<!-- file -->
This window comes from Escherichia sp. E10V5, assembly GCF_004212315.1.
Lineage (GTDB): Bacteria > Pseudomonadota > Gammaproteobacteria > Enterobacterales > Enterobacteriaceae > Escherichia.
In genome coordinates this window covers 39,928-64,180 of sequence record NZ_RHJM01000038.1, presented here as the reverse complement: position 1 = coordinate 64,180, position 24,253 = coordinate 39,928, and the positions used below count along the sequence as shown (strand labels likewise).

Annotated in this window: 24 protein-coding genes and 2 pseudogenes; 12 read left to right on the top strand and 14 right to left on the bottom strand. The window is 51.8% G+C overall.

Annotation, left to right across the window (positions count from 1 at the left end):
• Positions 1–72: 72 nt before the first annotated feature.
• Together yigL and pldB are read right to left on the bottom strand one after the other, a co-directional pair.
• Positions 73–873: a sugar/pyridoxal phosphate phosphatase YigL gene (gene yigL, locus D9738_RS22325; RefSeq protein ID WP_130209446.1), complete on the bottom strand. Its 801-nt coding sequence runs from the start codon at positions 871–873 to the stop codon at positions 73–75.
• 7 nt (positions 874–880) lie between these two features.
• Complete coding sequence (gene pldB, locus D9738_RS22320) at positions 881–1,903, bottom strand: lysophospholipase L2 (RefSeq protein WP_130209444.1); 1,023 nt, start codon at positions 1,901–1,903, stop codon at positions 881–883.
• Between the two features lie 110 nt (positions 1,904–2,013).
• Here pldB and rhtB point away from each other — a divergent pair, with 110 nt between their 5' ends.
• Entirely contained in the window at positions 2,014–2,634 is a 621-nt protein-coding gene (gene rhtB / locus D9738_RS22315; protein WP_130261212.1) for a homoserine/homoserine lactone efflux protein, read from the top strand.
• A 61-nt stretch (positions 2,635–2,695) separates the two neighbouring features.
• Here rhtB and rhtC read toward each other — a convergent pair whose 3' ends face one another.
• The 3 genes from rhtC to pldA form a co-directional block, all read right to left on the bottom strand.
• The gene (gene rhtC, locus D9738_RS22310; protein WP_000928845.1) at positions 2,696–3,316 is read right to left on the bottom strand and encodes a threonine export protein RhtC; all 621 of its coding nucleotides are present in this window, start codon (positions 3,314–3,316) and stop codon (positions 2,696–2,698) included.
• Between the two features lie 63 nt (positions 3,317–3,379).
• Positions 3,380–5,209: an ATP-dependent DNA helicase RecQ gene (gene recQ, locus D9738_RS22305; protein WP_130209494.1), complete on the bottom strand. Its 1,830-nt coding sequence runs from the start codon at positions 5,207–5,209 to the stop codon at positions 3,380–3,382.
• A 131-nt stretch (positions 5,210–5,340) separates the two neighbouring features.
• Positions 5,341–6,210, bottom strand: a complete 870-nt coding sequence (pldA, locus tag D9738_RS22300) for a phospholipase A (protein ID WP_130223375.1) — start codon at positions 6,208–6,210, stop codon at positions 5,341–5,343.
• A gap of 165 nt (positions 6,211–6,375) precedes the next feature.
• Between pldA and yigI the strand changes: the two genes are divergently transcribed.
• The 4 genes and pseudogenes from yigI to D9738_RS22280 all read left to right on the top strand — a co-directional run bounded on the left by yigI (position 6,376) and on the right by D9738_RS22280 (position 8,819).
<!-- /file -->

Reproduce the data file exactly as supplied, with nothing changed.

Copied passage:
This window comes from Escherichia sp. E10V5, assembly GCF_004212315.1.
Lineage (GTDB): Bacteria > Pseudomonadota > Gammaproteobacteria > Enterobacterales > Enterobacteriaceae > Escherichia.
In genome coordinates this window covers 39,928-64,180 of sequence record NZ_RHJM01000038.1, presented here as the reverse complement: position 1 = coordinate 64,180, position 24,253 = coordinate 39,928, and the positions used below count along the sequence as shown (strand labels likewise).

Annotated in this window: 24 protein-coding genes and 2 pseudogenes; 12 read left to right on the top strand and 14 right to left on the bottom strand. The window is 51.8% G+C overall.

Annotation, left to right across the window (positions count from 1 at the left end):
• Positions 1–72: 72 nt before the first annotated feature.
• Together yigL and pldB are read right to left on the bottom strand one after the other, a co-directional pair.
• Positions 73–873: a sugar/pyridoxal phosphate phosphatase YigL gene (gene yigL, locus D9738_RS22325; RefSeq protein ID WP_130209446.1), complete on the bottom strand. Its 801-nt coding sequence runs from the start codon at positions 871–873 to the stop codon at positions 73–75.
• 7 nt (positions 874–880) lie between these two features.
• Complete coding sequence (gene pldB, locus D9738_RS22320) at positions 881–1,903, bottom strand: lysophospholipase L2 (RefSeq protein WP_130209444.1); 1,023 nt, start codon at positions 1,901–1,903, stop codon at positions 881–883.
• Between the two features lie 110 nt (positions 1,904–2,013).
• Here pldB and rhtB point away from each other — a divergent pair, with 110 nt between their 5' ends.
• Entirely contained in the window at positions 2,014–2,634 is a 621-nt protein-coding gene (gene rhtB / locus D9738_RS22315; protein WP_130261212.1) for a homoserine/homoserine lactone efflux protein, read from the top strand.
• A 61-nt stretch (positions 2,635–2,695) separates the two neighbouring features.
• Here rhtB and rhtC read toward each other — a convergent pair whose 3' ends face one another.
• The 3 genes from rhtC to pldA form a co-directional block, all read right to left on the bottom strand.
• The gene (gene rhtC, locus D9738_RS22310; protein WP_000928845.1) at positions 2,696–3,316 is read right to left on the bottom strand and encodes a threonine export protein RhtC; all 621 of its coding nucleotides are present in this window, start codon (positions 3,314–3,316) and stop codon (positions 2,696–2,698) included.
• Between the two features lie 63 nt (positions 3,317–3,379).
• Positions 3,380–5,209: an ATP-dependent DNA helicase RecQ gene (gene recQ, locus D9738_RS22305; protein WP_130209494.1), complete on the bottom strand. Its 1,830-nt coding sequence runs from the start codon at positions 5,207–5,209 to the stop codon at positions 3,380–3,382.
• A 131-nt stretch (positions 5,210–5,340) separates the two neighbouring features.
• Positions 5,341–6,210, bottom strand: a complete 870-nt coding sequence (pldA, locus tag D9738_RS22300) for a phospholipase A (protein ID WP_130223375.1) — start codon at positions 6,208–6,210, stop codon at positions 5,341–5,343.
• A gap of 165 nt (positions 6,211–6,375) precedes the next feature.
• Between pldA and yigI the strand changes: the two genes are divergently transcribed.
• The 4 genes and pseudogenes from yigI to D9738_RS22280 all read left to right on the top strand — a co-directional run bounded on the left by yigI (position 6,376) and on the right by D9738_RS22280 (position 8,819).